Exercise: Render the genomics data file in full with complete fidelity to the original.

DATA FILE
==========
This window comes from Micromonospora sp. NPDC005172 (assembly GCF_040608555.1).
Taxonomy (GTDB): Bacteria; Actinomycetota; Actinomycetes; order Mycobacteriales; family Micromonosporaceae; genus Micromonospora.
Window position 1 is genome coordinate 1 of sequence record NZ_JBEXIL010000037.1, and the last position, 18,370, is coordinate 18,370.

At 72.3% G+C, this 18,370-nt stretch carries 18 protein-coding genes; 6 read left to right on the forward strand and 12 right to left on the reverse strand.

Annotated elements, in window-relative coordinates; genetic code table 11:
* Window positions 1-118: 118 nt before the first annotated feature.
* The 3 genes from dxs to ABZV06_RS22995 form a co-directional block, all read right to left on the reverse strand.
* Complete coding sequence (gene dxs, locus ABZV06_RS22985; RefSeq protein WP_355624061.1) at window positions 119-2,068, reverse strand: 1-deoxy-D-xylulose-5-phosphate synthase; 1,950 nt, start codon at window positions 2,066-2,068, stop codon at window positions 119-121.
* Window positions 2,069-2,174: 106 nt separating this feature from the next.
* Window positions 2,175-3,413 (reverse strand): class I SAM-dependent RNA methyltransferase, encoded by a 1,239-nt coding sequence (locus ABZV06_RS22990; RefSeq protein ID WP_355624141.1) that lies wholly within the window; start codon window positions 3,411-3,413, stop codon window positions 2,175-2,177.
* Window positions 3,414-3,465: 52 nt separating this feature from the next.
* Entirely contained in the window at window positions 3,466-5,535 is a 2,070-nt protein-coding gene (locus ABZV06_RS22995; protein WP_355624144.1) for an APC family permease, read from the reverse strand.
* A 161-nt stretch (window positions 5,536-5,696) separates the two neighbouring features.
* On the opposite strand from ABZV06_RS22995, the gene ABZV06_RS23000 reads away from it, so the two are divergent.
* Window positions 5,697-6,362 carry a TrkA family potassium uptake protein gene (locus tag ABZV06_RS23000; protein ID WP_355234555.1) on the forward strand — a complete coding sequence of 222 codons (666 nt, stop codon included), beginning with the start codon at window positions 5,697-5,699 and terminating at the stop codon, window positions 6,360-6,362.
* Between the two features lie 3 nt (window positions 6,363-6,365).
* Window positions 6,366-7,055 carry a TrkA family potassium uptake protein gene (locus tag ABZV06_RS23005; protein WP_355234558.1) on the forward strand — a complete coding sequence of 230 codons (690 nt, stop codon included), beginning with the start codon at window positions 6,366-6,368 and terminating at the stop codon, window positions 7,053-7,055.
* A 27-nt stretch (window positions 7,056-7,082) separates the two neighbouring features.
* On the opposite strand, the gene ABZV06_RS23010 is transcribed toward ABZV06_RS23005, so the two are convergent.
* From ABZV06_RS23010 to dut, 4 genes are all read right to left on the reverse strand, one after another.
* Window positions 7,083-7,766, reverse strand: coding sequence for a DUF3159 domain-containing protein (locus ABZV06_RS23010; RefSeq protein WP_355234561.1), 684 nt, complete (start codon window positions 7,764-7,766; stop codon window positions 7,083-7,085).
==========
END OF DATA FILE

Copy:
This window comes from Micromonospora sp. NPDC005172 (assembly GCF_040608555.1).
Taxonomy (GTDB): Bacteria; Actinomycetota; Actinomycetes; order Mycobacteriales; family Micromonosporaceae; genus Micromonospora.
Window position 1 is genome coordinate 1 of sequence record NZ_JBEXIL010000037.1, and the last position, 18,370, is coordinate 18,370.

At 72.3% G+C, this 18,370-nt stretch carries 18 protein-coding genes; 6 read left to right on the forward strand and 12 right to left on the reverse strand.

Annotated elements, in window-relative coordinates; genetic code table 11:
* Window positions 1-118: 118 nt before the first annotated feature.
* The 3 genes from dxs to ABZV06_RS22995 form a co-directional block, all read right to left on the reverse strand.
* Complete coding sequence (gene dxs, locus ABZV06_RS22985; RefSeq protein WP_355624061.1) at window positions 119-2,068, reverse strand: 1-deoxy-D-xylulose-5-phosphate synthase; 1,950 nt, start codon at window positions 2,066-2,068, stop codon at window positions 119-121.
* Window positions 2,069-2,174: 106 nt separating this feature from the next.
* Window positions 2,175-3,413 (reverse strand): class I SAM-dependent RNA methyltransferase, encoded by a 1,239-nt coding sequence (locus ABZV06_RS22990; RefSeq protein ID WP_355624141.1) that lies wholly within the window; start codon window positions 3,411-3,413, stop codon window positions 2,175-2,177.
* Window positions 3,414-3,465: 52 nt separating this feature from the next.
* Entirely contained in the window at window positions 3,466-5,535 is a 2,070-nt protein-coding gene (locus ABZV06_RS22995; protein WP_355624144.1) for an APC family permease, read from the reverse strand.
* A 161-nt stretch (window positions 5,536-5,696) separates the two neighbouring features.
* On the opposite strand from ABZV06_RS22995, the gene ABZV06_RS23000 reads away from it, so the two are divergent.
* Window positions 5,697-6,362 carry a TrkA family potassium uptake protein gene (locus tag ABZV06_RS23000; protein ID WP_355234555.1) on the forward strand — a complete coding sequence of 222 codons (666 nt, stop codon included), beginning with the start codon at window positions 5,697-5,699 and terminating at the stop codon, window positions 6,360-6,362.
* Between the two features lie 3 nt (window positions 6,363-6,365).
* Window positions 6,366-7,055 carry a TrkA family potassium uptake protein gene (locus tag ABZV06_RS23005; protein WP_355234558.1) on the forward strand — a complete coding sequence of 230 codons (690 nt, stop codon included), beginning with the start codon at window positions 6,366-6,368 and terminating at the stop codon, window positions 7,053-7,055.
* A 27-nt stretch (window positions 7,056-7,082) separates the two neighbouring features.
* On the opposite strand, the gene ABZV06_RS23010 is transcribed toward ABZV06_RS23005, so the two are convergent.
* From ABZV06_RS23010 to dut, 4 genes are all read right to left on the reverse strand, one after another.
* Window positions 7,083-7,766, reverse strand: coding sequence for a DUF3159 domain-containing protein (locus ABZV06_RS23010; RefSeq protein WP_355234561.1), 684 nt, complete (start codon window positions 7,764-7,766; stop codon window positions 7,083-7,085).